Beginning the succession discussion

August 4, 2010 | Last updated on August 4, 2010
3 min read

After helping clients with their financial, estate and retirement planning, advisors often have a strong relationship with their clients. That puts us in a unique position to discuss succession planning with those clients who are also business owners.

In many cases, we’ve already implemented plans or products to protect their assets and the value of their businesses. And we usually have detailed knowledge of their operations and, hopefully, of their visions and goals. It’s the next natural step to assist them in planning for succession.

Many emotional roadblocks can hinder and delay a client when taking the plunge into the succession-planning arena. And many wait until it’s too late and are forced into an unplanned, and sometimes ill-conceived, succession plan.

It’s incumbent on advisors to introduce and push the issue, so wecan help our clients address succession planning at the appropriate time in their business lives.

Unfortunately, many business owners do not plan for succession at all. One in four small- to medium-size business owners in Canada over the age of 50 plan to exit their business in the next five years, according to a Quantitative Study of the Business Succession Market in Canada, published by RBC Royal Bank. However, 77% of those owners do not have a succession plan in place. Owners with larger businesses – those with revenues of over $5 million – are slightly better prepared, but still, 50% in that category have made little or no progress in formulating a business plan.

In most situations, a detailed business plan will be beneficial for both the owner and the advisor: it helps the business owner create a seamless transition that provides comfort for both customers and employees, and a well-crafted plan will also help enhance the strategic direction of the business, ensure continuity and maintain or enhance the value of the business.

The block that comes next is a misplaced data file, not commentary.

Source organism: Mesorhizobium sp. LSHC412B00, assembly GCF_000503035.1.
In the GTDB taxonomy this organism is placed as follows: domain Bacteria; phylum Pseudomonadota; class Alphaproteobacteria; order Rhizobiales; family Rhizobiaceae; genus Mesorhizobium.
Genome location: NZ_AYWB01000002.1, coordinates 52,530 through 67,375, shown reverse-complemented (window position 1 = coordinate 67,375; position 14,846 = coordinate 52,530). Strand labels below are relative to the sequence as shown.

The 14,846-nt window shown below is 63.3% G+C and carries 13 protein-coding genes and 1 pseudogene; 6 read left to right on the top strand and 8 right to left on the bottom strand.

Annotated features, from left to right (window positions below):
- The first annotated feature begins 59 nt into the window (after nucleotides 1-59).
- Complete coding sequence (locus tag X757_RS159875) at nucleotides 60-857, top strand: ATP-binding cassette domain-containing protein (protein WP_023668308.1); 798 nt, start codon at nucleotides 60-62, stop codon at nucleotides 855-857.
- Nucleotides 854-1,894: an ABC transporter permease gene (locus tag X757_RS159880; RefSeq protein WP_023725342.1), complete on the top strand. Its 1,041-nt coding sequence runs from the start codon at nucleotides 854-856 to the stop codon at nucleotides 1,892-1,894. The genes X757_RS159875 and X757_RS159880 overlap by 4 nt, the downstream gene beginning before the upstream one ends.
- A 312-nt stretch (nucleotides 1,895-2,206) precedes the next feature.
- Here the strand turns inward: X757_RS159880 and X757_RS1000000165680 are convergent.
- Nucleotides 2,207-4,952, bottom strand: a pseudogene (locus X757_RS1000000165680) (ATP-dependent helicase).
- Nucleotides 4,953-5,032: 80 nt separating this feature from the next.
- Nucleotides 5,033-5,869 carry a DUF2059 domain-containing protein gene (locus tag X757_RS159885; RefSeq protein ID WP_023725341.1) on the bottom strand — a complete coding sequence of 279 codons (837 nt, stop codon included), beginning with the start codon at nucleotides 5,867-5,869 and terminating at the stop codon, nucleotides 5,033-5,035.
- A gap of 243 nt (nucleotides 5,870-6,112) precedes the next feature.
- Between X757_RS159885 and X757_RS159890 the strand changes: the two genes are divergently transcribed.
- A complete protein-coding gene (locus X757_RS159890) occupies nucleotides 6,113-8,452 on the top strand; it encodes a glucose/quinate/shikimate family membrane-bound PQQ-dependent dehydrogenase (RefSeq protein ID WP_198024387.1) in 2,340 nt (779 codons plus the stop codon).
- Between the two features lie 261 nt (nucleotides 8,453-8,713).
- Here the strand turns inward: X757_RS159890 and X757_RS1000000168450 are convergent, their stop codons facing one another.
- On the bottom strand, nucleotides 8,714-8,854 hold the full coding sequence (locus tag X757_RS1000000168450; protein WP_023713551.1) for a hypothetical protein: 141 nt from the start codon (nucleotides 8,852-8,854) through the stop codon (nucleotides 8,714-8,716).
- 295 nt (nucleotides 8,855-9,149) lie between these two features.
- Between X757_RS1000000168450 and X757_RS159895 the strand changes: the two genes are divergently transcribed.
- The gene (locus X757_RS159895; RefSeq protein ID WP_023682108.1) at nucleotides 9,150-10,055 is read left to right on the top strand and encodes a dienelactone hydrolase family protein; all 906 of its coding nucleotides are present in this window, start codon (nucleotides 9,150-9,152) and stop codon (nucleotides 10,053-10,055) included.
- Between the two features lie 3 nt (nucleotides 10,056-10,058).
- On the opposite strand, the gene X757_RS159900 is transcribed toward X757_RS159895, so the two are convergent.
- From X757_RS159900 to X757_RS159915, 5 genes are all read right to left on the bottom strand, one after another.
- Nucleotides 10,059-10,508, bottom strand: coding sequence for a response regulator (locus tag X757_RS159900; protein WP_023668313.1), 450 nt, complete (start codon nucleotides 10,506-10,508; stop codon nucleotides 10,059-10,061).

Nearly all succession plans will involve valuations, retirement and estate planning and financing arrangements. And we are in a pivotal position to not only help construct the plan, but also to provide resources and access to the products required to implement it.

An advisor should be part of the overall succession planning team – a team that usually consists of lawyers, accountants, business valuators, family members, the company’s management team and various other advisors.

If the business has assets outside of Canada, advisors with expertise in cross-border planning might also be required. Insurance advisors and investment counsellors would usually be called on to provide their expertise and seek out the right products or investments. Each member of the team plays a specific role, but in many cases, the client’s primary financial advisor is the one with knowledge of all the related disciplines, and in the best position to quarterback the team.

In order to get your clients to start thinking about their succession plans, it’s best to formulate a series of questions for them. These questions should deal with timing issues, such as when they would like to retire and what retirement would look like for them. These help start the conversation, and the next step is to get them thinking about not running the business one day. That can be a hard leap for some business owners to make. More detailed questions – such as whether family succession is feasible, or whether a sale to employees is more likely – would follow. But broaching the issue is critical. As advisors, it’s a great way to add value and demonstrate that we are looking out for our clients’ best interests – not only in the present, but into the future as well.

  • David wm. Brown, CFP, CLU, Ch.F.C., RHU, TEP, and a member of the MDRT. He is a partner at Al G. Brown and Associates in Toronto.